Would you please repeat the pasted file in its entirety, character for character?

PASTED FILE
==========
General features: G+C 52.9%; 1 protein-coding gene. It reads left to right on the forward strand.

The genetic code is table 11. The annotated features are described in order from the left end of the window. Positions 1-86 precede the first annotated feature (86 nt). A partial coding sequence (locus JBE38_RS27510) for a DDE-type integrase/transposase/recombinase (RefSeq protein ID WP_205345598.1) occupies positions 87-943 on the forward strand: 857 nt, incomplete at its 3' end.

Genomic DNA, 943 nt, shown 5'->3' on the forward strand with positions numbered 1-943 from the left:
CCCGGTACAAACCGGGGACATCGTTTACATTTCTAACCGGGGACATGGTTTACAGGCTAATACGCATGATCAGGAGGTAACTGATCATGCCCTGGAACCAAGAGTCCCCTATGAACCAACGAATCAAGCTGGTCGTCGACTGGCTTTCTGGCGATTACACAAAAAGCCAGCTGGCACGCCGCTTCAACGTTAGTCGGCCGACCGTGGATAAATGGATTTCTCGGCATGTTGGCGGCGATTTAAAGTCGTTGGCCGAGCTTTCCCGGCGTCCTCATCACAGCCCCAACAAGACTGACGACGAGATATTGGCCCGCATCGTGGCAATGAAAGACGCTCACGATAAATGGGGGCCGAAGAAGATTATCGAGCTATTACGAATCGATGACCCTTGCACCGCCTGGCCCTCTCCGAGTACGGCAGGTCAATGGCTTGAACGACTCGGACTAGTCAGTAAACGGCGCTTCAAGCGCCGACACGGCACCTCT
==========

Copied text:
General features: G+C 52.9%; 1 protein-coding gene. It reads left to right on the forward strand.

The genetic code is table 11. The annotated features are described in order from the left end of the window. Positions 1-86 precede the first annotated feature (86 nt). A partial coding sequence (locus JBE38_RS27510) for a DDE-type integrase/transposase/recombinase (RefSeq protein ID WP_205345598.1) occupies positions 87-943 on the forward strand: 857 nt, incomplete at its 3' end.

Genomic DNA, 943 nt, shown 5'->3' on the forward strand with positions numbered 1-943 from the left:
CCCGGTACAAACCGGGGACATCGTTTACATTTCTAACCGGGGACATGGTTTACAGGCTAATACGCATGATCAGGAGGTAACTGATCATGCCCTGGAACCAAGAGTCCCCTATGAACCAACGAATCAAGCTGGTCGTCGACTGGCTTTCTGGCGATTACACAAAAAGCCAGCTGGCACGCCGCTTCAACGTTAGTCGGCCGACCGTGGATAAATGGATTTCTCGGCATGTTGGCGGCGATTTAAAGTCGTTGGCCGAGCTTTCCCGGCGTCCTCATCACAGCCCCAACAAGACTGACGACGAGATATTGGCCCGCATCGTGGCAATGAAAGACGCTCACGATAAATGGGGGCCGAAGAAGATTATCGAGCTATTACGAATCGATGACCCTTGCACCGCCTGGCCCTCTCCGAGTACGGCAGGTCAATGGCTTGAACGACTCGGACTAGTCAGTAAACGGCGCTTCAAGCGCCGACACGGCACCTCT